Kansas pays $10,000 to settle lawsuit filed by inmate stabbed by white supremacists

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Case alleged prison official ignored evidence of security risk to plaintiff

TOPEKA — State legislators and the governor approved a $10,000 settlement of a lawsuit filed by a former Kansas prison inmate stabbed repeatedly by white supremacists when placed in the general population at El Dorado Correctional Facility despite known threats to his safety.

Gov. Laura Kelly and leaders of the House and Senate who comprise the State Finance Council voted unanimously to settle with Michael Rogers. He filed a federal lawsuit alleging his civil rights were violated by employees of the Kansas Department of Corrections. Rogers was violently attacked more than three years ago by members of the Aryan Brotherhood in retaliation for cooperating with prosecutors in Florida.

His suit sought to hold several people, including El Dorado prison unit team manager Richard English, responsible for placing him in the prison’s general population where inmates assaulted him in the laundry facility. In 2019, Rogers was stabbed by “validated” white supremacists in the back, head, arm, leg and chest with a weapon shaped like an ice pick. He was hospitalized four days with a collapsed lung and punctured kidney.

Rogers was subsequently transferred to Saguaro Correctional Facility in Arizona, court records say.

‘Officials knew’

Attorneys representing the Department of Corrections who sought to throw out the lawsuit in U.S. District Court argued Rogers agreed to placement in the general population at El Dorado. However, Rogers claimed in court documents to have sought a transfer to avoid being in the general population at El Dorado.

Three federal judges found merit to claims by Rogers that his constitutional right to reasonable protection from attacks by other inmates was violated.

In 2021, a judge declared English was aware of evidence indicating a risk to Rogers’ safety if placed in a housing situation with Aryan Brotherhood gang members.

“Given those facts,” the judge said, “a jury could conclude that officials knew of the presence of members of the white supremacy/Aryan Brotherhood security threat group in general population at EDCF, chose to keep Rogers in general population despite the risk to his safety in the presence of those inmates and allowed Rogers to be housed in and travel to an area of EDCF where he risked encounters with members of that threat group.”

In 2017, Rogers had been transferred from Florida to Kansas due to concern for his safety after he testified against individuals in gang and drug cases. Rogers was in the general population at Hutchinson Correctional Facility when another inmate from Florida spread information to gangs within the prison system — including the Aryan Brotherhood and the Crips — about Rogers’ cooperation with Florida prosecutors.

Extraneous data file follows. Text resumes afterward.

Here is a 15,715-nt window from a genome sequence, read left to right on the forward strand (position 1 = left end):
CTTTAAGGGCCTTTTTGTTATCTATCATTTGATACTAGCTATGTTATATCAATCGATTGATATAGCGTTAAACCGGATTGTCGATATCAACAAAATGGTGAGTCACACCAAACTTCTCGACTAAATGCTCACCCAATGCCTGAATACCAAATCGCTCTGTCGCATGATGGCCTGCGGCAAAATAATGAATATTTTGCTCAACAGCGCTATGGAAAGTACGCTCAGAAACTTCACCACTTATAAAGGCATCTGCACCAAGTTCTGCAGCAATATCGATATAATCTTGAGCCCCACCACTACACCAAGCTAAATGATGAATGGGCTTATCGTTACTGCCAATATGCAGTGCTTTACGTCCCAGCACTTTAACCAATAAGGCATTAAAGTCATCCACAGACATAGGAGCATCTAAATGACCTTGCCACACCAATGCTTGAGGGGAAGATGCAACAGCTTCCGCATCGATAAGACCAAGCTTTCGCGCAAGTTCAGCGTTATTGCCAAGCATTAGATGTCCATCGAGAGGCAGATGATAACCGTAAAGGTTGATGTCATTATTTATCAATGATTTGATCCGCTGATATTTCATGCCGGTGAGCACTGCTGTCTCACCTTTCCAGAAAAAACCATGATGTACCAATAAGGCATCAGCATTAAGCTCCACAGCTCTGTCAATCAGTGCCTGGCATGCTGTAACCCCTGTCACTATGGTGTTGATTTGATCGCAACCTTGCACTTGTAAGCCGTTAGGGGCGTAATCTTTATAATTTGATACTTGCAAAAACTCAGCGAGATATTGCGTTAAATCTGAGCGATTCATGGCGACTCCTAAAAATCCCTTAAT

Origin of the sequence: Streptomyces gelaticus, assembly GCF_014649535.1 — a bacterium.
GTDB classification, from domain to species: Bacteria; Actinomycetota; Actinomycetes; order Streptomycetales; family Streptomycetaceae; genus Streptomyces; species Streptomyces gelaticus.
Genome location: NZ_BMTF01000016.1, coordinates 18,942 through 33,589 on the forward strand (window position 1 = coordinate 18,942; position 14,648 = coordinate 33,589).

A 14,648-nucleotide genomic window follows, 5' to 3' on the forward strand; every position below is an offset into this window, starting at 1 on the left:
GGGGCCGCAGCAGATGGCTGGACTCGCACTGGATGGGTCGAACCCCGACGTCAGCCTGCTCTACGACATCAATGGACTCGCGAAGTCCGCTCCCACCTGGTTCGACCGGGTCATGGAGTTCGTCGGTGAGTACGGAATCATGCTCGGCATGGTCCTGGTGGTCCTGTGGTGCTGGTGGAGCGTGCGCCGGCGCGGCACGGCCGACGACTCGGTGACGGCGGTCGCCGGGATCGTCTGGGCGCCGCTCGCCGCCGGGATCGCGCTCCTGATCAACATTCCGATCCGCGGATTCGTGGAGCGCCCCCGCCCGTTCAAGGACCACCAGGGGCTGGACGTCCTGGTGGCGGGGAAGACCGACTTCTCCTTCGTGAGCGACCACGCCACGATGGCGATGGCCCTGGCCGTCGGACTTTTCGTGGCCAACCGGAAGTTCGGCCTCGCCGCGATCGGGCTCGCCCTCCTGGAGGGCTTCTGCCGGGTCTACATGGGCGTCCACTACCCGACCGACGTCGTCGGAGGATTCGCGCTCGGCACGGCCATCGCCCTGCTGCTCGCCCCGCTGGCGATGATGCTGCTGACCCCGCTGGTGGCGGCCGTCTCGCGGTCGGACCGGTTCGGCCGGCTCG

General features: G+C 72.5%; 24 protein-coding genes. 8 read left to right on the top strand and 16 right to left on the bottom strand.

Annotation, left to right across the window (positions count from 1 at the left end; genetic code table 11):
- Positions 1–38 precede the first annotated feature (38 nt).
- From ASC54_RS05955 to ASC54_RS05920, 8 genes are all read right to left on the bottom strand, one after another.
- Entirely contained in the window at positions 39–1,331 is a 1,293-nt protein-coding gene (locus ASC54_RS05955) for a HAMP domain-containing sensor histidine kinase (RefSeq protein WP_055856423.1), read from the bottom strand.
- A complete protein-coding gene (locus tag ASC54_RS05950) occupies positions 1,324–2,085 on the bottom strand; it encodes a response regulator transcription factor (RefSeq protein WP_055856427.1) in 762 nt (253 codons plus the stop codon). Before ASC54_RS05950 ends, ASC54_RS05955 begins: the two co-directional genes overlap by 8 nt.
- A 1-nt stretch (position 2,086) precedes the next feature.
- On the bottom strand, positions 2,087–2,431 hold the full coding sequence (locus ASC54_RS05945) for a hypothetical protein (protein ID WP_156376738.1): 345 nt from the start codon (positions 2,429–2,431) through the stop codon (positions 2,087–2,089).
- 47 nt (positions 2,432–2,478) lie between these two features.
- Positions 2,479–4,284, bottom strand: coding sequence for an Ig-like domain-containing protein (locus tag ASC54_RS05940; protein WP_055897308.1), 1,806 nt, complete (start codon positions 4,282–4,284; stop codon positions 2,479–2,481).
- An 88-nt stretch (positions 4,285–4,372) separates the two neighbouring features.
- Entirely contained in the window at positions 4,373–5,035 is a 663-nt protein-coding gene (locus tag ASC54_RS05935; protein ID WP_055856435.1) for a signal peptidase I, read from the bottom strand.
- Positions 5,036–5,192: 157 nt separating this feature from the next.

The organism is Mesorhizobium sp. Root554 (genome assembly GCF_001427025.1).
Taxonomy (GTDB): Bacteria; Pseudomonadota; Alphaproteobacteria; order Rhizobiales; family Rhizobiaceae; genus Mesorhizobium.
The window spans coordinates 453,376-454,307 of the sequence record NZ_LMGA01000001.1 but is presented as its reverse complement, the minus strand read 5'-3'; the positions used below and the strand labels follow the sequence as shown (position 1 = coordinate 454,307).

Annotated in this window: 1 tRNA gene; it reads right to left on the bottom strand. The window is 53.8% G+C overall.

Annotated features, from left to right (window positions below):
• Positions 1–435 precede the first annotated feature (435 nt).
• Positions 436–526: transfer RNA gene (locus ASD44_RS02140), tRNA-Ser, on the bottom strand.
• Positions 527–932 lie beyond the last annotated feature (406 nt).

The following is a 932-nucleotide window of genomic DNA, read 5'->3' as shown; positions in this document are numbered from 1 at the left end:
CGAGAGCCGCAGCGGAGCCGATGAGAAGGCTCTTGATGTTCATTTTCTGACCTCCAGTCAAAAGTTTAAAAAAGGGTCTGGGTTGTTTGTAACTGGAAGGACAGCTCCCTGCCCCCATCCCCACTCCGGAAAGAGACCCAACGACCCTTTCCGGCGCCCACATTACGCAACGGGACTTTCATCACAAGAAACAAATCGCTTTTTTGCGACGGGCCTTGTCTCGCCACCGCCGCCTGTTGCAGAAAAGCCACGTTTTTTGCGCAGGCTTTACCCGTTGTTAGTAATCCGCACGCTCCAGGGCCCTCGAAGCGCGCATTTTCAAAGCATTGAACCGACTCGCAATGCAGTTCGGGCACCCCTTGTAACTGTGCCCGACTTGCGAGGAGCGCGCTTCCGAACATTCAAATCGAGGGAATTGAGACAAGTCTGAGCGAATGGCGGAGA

Rogers reported the threat to Department of Corrections officials and was transferred from Hutchinson to El Dorado. Within two days, he suffered “significant injuries” when attacked by two inmates thought to be affiliated with the Aryan Brotherhood. He was moved to Norton Correction Facility, but returned to El Dorado in 2018.

In the El Dorado prison, Rogers resided in an experimental unit housing inmates in need of extra security until it was disbanded in 2019. El Dorado prison officials contend they offered Rogers the option of moving to the general population or into protective custody, and that Rogers chose the general population.

Rogers disputed that version of events and claimed he submitted a request to English to be transferred to another prison facility. He was stabbed July 11, 2019. He filed the federal lawsuit about one month later naming as defendants English; Sam Cline, who was El Dorado’s warden at that time; and Department of Corrections special agent Brett Sissell. Cline and Sissell were eventually dismissed from the suit.

Qualified immunity

During court proceedings, the Department of Corrections sought to prevent “confidential security and investigative documents” from being shared with Rogers. The request covered reports of inmate attacks on Rogers.

Attorneys for the corrections department requested, but failed to be granted, summary judgment against Rogers based on the “qualified immunity” defense.

U.S. Chief District Judge Julie Robinson found English wasn’t entitled to qualified immunity. Robinson said issues of fact existed as to whether Rogers was offered and declined placement in protective custody.

She pointed to U.S. District Court Judge Thomas Marten’s order chronicling “both circumstantial evidence that the risk to plaintiff should have been obvious to EDCF officials and direct evidence that they knew of specific threats to plaintiff made by members of the Aryan Brotherhood.”

The settlement was approved 9-0 by the State Finance Council during a December meeting at the Capitol, but the settlement amount wasn’t disclosed to the public until January by the Kansas Department of Administration.

Kansas Reflector is part of States Newsroom, a network of news bureaus supported by grants and a coalition of donors as a 501c(3) public charity. Kansas Reflector maintains editorial independence. Contact Editor Sherman Smith for questions: info@kansasreflector.com. Follow Kansas Reflector on Facebook and Twitter.

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